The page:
In Christmas Eve 1944, Pfc. Edward F. Stone and more ‘than 2,200 other U.S. infantrymen were crossing the English Channel to France on the S.S. Leopoldville, bound for the Battle of the Bulge. They never made it. About five miles off the French coast, the lights of Cherbourg twinkling in the night, a German U-boat torpedoed and sank the converted Belgian luxury liner, sending nearly 800 GIs to their deaths. Stone, 23, a Maine mill worker who left a wife and four children, was one of some 500 men whose bodies were never recovered.
It was one of the worst sea tragedies of World War II and one the U.S. government met with a half century of silence. Surviving soldiers claim they were instructed to keep quiet, and families of the dead were told only that their loved ones had been killed in action. A 1963 book revealed that the Leopoldville’s death toll was partly accountable to the fact that the soldiers aboard had been ill-prepared for evacuation and that holiday leaves and partying at the American command headquarters in Cherbourg had left few men available for rescue operations. Still, many families never learned the truth of how their loved ones died. Compounding the insult, divers have been looting the wreck of the Leopoldville, which lies 200 feet below the channel surface.
“It’s like they’re digging up a grave,” says homemaker Ginger Weston, 56, of Brownville, Maine, the youngest child of Private Stone. Six months old when her father died, she learned of his fate in a local newspaper last year. Now Weston, her family and the families of other victims determined to protect the Leopoldville have undertaken a letter-writing campaign, contacting President Clinton and Francois Bujon de l’Estang, France’s ambassador to the U.S. They have been encouraged by Allan Andrade, author of 1997’s S.S. Leopoldville Disaster, who notes that souvenirs from hundreds of sunken warships are at risk of being illegally salvaged.” “By calling attention to the Leopoldville,” says Andrade, “you call attention to the others.”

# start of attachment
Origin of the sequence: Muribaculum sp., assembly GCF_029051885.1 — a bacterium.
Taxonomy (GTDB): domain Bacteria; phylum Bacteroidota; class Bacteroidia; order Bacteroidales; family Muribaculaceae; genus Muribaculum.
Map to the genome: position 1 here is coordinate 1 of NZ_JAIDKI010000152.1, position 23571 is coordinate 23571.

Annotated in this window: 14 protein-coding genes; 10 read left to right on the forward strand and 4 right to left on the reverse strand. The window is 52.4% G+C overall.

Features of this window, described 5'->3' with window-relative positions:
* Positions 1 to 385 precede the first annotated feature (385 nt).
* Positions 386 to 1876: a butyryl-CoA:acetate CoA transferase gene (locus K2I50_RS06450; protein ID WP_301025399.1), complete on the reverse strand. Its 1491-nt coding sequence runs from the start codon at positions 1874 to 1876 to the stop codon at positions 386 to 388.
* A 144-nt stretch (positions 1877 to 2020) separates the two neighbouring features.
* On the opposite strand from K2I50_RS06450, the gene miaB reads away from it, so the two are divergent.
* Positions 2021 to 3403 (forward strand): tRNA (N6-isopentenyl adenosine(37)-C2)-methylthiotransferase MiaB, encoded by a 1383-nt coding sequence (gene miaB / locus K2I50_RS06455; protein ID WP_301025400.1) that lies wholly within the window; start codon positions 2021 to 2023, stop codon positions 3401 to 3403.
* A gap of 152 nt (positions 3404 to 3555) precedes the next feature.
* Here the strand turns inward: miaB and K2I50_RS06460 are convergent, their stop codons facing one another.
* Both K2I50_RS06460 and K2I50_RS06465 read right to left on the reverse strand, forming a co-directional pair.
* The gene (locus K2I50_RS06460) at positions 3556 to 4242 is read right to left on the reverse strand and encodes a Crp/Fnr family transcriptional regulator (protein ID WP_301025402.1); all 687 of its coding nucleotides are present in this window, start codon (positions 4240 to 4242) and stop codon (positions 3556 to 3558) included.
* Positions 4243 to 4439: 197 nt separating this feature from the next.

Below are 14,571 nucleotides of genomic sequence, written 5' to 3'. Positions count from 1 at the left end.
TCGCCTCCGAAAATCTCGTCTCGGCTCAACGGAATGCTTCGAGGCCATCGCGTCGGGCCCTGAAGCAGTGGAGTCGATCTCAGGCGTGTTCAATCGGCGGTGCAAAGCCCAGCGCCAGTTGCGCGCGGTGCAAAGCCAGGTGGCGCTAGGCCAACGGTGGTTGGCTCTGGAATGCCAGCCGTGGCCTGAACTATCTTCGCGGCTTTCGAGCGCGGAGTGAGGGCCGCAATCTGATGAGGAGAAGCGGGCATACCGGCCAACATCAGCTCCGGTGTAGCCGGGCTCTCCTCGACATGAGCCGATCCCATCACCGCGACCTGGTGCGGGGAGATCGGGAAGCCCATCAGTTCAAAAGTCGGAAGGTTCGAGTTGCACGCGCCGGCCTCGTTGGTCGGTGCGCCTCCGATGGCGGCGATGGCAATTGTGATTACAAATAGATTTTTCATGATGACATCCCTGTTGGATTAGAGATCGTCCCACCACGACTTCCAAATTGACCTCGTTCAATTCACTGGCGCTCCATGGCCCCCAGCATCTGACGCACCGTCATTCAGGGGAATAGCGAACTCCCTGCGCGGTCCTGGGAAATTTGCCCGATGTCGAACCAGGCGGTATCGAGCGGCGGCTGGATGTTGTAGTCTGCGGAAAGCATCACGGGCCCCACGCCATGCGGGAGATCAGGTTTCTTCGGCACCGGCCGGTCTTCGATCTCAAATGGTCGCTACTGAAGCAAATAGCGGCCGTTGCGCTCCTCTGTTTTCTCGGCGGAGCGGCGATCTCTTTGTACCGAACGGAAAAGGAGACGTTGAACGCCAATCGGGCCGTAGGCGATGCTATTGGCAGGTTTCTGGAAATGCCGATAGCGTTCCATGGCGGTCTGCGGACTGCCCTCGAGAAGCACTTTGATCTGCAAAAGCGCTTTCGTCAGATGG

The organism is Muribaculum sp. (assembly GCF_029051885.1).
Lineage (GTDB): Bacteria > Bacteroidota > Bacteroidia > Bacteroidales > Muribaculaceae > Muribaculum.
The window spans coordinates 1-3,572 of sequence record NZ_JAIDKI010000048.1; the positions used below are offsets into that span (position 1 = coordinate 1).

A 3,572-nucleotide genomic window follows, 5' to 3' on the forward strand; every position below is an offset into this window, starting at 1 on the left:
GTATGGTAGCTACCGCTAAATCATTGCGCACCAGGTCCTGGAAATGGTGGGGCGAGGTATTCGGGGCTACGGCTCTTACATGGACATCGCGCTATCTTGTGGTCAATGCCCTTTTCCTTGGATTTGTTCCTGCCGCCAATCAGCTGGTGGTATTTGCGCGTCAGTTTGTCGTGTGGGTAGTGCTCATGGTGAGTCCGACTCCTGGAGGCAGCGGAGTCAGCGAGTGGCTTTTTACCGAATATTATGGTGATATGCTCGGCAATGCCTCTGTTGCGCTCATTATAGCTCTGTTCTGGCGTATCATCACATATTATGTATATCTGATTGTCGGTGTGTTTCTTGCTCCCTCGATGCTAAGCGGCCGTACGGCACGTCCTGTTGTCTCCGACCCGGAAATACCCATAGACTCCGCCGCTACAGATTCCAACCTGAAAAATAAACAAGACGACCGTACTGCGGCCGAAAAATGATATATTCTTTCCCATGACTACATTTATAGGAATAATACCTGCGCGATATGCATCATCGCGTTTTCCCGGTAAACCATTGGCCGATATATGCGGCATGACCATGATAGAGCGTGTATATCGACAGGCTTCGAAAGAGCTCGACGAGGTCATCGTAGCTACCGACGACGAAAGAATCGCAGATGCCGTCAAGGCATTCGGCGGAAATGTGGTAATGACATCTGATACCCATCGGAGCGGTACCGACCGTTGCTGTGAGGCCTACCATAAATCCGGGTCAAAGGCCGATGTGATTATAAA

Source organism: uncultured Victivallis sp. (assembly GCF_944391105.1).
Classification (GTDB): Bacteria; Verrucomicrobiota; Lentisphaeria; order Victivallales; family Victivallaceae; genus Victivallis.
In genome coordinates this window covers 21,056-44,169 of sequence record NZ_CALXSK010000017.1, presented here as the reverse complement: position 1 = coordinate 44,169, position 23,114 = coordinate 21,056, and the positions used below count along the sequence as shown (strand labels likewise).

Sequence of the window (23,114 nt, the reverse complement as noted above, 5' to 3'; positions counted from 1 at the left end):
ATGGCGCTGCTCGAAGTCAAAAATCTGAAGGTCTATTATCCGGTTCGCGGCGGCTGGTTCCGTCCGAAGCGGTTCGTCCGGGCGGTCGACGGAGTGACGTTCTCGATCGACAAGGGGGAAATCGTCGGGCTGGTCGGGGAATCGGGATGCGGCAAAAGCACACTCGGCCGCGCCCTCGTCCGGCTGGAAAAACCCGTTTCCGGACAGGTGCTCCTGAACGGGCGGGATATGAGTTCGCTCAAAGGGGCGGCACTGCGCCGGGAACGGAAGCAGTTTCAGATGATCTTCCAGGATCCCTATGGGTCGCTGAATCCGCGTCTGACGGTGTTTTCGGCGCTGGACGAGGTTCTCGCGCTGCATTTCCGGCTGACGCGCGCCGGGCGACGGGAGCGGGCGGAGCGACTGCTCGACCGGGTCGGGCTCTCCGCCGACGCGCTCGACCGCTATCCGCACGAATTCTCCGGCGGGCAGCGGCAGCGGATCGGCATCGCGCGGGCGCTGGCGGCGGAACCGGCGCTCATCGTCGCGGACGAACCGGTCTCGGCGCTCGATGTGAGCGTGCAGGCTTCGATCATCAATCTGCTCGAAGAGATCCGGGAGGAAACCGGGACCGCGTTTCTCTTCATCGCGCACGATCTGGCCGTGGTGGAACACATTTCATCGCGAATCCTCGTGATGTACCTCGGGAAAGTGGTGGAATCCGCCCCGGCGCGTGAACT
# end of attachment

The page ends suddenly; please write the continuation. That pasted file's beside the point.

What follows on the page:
Stone’s survivors have been active in the effort—they’ve written more than 100 letters—and it’s gotten results. The French government, which has jurisdiction over the site, responded swiftly, opening an investigation this September. “I think we’ll rapidly be able to protect the shipwreck,” says Pierre Henri Guignard, Ambassador de l’Estang’s chief of staff. “It is our wish to work to give satisfaction to the families.”
Preserving his final resting place may be the sole comfort for Stone’s kin, who have only two photographs, one slightly blurred, of the quiet young man who enlisted in March 1944. “To tell the truth, as they say, you don’t miss what you don’t have,” says Weston, a grandmother of seven. “But it was kind of hard [growing up], listening to other [kids] talking about their fathers.” Stone’s widow, Bernice, now 80, received $35 a month as an insurance settlement from the government, which she supplemented by working at a lumber mill, taking in ironing and crocheting loops on shirts at a factory. “She didn’t have teeth for a long time,” says son Patrick, 59, a prison guard who spent 23 years in the Air Force, “but we didn’t go hungry.”
Though his children wanted to know more about their father (“My grandmother never talked about him,” says Wood), virtually all they had to hold onto was his Purple Heart, kept in a box. “Whenever [my mother] would go somewhere,” says Weston, “my sister Peggy and I would open the thing.”
At an October 1999 memorial service at Fort Benning, Ga., the family learned more. Bernice met Stone’s company commander, Walter T. Brown of Lynn, Mass., and asked if he remembered her husband. He did. “He was a good soldier,” says Brown, 85, a retired machinist who lost all but five men in his unit. “I’ll never forget. We drank together, ate together, trained together. These men are like your brothers.”
As they work to protect the Leopoldville, Stone’s family takes solace in the knowledge that he did not suffer. “We found out he was right where the torpedo hit,” says Weston of her father. “He never knew what hit him. That was good—he was sleeping.”
Anne Driscoll in Brownville